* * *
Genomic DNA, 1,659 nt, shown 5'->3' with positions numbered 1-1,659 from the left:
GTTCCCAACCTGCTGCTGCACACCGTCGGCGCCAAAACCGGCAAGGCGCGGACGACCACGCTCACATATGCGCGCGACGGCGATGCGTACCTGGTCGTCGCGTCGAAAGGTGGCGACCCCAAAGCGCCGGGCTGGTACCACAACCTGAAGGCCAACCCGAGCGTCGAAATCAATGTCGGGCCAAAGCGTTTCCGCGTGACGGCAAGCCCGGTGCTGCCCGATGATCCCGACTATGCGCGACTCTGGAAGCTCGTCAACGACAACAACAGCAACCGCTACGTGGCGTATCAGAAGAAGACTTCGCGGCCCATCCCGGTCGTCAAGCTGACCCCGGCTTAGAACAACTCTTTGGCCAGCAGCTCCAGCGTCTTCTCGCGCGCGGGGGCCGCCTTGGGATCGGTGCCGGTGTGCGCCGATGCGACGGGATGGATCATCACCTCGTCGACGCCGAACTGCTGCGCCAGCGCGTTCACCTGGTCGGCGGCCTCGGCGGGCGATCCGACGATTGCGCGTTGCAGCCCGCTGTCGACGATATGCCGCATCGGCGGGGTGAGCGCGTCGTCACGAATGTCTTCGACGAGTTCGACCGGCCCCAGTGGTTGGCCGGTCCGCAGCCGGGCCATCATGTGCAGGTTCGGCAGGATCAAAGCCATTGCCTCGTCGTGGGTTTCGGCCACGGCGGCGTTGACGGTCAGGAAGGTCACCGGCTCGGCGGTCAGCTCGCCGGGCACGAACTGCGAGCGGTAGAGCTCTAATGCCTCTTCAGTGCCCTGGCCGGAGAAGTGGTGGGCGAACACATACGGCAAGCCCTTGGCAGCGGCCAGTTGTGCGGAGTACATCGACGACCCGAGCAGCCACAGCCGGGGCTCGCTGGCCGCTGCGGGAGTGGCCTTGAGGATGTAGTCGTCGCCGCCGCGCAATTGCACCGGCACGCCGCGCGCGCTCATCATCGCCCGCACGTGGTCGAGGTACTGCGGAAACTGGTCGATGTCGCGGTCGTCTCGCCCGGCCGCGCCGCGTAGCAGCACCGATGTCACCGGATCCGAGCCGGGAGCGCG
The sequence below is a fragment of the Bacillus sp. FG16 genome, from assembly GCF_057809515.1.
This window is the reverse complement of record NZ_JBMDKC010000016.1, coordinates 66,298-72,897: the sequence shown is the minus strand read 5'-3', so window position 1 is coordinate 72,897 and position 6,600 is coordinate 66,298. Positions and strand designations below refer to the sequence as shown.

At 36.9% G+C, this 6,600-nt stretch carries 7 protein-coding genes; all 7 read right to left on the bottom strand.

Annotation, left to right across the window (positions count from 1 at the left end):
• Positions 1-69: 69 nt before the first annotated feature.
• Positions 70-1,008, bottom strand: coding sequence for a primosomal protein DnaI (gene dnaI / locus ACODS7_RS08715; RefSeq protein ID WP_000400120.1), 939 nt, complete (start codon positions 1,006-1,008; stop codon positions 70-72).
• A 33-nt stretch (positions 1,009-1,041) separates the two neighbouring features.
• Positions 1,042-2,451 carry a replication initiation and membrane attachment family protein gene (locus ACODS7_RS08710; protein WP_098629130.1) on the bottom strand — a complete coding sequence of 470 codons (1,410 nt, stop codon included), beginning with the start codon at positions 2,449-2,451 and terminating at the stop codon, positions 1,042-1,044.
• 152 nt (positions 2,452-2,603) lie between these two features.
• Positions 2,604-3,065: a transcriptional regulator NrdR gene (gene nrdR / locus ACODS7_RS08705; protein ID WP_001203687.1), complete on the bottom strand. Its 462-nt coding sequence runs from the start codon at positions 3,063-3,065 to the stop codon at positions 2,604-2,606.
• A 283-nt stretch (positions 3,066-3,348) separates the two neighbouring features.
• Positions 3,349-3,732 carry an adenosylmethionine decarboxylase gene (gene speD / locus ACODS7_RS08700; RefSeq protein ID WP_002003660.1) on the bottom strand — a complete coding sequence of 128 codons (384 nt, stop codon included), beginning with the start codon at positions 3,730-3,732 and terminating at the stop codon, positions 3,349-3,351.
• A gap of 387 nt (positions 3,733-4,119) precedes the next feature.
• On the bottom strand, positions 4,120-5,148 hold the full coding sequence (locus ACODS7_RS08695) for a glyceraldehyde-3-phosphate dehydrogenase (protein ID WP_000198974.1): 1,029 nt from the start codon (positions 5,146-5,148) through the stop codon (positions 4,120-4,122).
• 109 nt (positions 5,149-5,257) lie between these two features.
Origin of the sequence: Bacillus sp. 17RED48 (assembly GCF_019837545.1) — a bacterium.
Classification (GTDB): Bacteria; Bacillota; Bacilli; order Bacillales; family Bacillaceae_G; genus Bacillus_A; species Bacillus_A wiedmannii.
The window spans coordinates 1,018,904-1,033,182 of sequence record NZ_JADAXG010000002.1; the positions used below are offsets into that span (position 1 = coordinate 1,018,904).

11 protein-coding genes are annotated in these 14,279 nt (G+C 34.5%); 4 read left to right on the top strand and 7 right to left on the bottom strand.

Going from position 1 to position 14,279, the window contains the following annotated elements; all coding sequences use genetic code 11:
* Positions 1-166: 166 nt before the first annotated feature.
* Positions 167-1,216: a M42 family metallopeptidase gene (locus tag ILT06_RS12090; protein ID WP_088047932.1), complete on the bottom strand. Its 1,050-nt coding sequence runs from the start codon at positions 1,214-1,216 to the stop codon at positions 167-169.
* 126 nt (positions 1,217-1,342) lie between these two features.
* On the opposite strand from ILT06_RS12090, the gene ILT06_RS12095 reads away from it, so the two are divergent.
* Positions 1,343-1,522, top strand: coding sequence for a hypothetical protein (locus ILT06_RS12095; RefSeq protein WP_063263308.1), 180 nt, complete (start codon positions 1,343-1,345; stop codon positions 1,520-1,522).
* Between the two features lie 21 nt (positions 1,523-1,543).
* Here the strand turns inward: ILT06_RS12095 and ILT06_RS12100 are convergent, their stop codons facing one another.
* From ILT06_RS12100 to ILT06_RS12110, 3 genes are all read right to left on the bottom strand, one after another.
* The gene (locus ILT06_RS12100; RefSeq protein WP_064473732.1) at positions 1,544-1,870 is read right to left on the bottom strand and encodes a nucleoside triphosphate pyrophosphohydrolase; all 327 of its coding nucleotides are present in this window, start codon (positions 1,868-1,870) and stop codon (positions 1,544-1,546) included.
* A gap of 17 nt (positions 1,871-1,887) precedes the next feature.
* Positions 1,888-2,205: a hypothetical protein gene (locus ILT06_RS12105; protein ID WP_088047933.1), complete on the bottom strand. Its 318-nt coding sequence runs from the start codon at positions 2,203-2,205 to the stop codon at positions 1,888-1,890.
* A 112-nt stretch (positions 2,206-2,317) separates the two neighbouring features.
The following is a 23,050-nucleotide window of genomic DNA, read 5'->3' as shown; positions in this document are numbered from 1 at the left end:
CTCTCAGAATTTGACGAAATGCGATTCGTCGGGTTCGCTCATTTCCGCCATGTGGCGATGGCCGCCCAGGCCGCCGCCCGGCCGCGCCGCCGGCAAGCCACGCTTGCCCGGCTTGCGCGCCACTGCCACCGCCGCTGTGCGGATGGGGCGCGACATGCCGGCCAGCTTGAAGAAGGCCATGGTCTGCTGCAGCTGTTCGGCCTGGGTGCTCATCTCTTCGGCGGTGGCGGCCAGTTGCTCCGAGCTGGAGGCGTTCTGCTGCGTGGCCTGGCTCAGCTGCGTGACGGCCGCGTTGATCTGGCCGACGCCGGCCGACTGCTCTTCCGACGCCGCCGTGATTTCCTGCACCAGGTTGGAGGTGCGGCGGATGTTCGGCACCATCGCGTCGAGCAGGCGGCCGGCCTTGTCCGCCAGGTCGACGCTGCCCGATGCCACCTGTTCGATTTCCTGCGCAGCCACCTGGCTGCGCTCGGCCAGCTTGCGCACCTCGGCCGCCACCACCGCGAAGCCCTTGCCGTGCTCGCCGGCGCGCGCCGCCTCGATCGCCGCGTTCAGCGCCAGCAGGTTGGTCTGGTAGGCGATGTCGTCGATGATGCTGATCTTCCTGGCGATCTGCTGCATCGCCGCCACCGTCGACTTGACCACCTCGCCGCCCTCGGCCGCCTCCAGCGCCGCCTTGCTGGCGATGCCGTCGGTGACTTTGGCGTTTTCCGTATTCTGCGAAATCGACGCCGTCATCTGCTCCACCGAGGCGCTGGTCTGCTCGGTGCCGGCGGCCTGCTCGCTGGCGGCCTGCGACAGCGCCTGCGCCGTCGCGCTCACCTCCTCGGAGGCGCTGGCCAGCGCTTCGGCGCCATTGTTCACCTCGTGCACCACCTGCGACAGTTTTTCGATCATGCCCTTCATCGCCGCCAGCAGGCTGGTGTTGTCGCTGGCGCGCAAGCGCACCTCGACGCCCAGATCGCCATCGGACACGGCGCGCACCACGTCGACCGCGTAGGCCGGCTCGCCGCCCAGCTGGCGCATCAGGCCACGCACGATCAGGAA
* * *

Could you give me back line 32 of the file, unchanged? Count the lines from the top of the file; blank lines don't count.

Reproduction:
* A gap of 17 nt (positions 1,871-1,887) precedes the next feature.